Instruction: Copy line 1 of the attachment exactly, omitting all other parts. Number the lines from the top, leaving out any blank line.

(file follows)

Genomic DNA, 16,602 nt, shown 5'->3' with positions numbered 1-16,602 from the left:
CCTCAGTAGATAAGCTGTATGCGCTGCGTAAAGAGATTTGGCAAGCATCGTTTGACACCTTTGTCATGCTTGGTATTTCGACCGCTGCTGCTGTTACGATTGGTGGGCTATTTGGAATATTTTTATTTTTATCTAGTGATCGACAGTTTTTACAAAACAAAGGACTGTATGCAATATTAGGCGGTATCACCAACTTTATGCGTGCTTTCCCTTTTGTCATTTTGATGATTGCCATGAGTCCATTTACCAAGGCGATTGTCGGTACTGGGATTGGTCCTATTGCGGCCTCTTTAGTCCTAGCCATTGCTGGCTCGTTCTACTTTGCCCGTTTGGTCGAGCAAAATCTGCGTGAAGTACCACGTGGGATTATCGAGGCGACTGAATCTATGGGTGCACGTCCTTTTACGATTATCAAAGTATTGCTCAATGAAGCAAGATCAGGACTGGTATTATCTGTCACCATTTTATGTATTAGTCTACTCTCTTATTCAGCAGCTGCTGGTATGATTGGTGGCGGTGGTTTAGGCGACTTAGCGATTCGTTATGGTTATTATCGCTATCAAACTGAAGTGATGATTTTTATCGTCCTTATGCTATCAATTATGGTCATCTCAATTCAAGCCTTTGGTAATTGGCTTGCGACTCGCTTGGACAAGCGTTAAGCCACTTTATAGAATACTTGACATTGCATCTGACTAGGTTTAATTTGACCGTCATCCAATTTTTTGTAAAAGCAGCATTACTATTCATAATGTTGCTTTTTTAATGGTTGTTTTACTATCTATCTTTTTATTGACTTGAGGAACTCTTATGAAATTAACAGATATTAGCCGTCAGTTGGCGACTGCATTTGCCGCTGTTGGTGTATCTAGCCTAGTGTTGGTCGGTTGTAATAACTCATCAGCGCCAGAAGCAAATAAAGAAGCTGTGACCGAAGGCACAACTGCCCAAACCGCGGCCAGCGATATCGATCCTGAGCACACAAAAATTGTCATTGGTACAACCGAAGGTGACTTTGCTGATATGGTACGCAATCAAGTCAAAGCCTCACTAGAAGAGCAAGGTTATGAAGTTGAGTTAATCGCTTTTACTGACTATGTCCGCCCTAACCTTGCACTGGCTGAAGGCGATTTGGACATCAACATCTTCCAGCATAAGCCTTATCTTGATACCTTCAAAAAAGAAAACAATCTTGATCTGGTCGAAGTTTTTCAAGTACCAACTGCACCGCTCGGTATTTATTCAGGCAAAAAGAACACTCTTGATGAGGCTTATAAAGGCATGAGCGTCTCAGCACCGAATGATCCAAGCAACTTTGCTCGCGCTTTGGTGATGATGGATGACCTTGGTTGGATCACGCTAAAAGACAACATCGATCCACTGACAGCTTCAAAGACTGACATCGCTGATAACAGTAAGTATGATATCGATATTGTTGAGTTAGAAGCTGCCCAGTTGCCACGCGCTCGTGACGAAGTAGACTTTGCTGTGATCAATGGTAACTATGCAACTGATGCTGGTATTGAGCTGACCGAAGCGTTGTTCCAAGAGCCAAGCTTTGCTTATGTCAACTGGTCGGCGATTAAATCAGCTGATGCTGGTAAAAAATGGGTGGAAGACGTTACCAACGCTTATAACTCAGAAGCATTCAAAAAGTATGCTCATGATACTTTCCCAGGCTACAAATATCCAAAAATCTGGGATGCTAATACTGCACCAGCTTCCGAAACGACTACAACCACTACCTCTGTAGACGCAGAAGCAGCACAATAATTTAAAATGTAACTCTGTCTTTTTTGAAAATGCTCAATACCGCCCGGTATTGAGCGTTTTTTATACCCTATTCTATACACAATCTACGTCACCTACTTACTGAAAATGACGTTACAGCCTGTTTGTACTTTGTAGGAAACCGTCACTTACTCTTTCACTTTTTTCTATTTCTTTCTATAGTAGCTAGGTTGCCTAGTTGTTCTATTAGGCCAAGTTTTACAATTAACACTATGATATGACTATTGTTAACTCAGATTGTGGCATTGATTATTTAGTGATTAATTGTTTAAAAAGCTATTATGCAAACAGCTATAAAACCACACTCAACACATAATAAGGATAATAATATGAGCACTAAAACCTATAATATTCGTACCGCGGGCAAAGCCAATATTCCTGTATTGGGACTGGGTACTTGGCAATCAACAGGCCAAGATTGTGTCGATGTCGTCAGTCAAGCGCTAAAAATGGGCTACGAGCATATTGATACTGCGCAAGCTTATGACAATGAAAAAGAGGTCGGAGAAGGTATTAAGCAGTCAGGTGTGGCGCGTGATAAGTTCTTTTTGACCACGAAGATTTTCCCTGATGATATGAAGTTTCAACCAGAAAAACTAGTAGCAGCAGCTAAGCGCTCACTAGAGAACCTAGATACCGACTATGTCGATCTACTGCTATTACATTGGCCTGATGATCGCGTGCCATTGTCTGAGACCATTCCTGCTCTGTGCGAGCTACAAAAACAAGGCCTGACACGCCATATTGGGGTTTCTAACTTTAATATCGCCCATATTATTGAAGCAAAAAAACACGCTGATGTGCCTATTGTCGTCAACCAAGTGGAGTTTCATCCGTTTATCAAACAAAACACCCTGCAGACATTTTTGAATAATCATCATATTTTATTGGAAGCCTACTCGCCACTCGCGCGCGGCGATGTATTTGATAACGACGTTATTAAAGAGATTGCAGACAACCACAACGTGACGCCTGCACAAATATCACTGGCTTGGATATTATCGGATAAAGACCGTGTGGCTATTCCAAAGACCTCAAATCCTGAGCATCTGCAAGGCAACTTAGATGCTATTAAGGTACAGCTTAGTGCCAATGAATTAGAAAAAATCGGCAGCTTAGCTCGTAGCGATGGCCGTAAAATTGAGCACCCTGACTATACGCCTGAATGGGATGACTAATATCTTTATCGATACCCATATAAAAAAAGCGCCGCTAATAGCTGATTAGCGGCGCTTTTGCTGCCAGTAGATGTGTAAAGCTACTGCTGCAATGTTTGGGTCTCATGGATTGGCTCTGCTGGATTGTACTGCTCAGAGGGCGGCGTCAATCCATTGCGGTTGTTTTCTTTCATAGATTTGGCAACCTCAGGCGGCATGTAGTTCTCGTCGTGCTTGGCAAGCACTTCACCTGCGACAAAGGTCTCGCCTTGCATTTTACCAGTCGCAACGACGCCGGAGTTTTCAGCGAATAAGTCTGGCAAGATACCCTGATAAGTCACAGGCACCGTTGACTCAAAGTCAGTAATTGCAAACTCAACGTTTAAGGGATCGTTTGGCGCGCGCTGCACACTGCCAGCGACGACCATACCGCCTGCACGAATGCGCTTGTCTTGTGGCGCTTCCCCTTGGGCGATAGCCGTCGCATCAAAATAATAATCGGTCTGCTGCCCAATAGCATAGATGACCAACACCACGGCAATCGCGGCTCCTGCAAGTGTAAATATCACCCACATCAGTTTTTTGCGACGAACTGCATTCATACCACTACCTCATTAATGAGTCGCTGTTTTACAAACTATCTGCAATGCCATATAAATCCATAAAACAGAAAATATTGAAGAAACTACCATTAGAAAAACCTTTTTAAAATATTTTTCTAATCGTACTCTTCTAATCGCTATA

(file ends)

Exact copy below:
Genomic DNA, 16,602 nt, shown 5'->3' with positions numbered 1-16,602 from the left: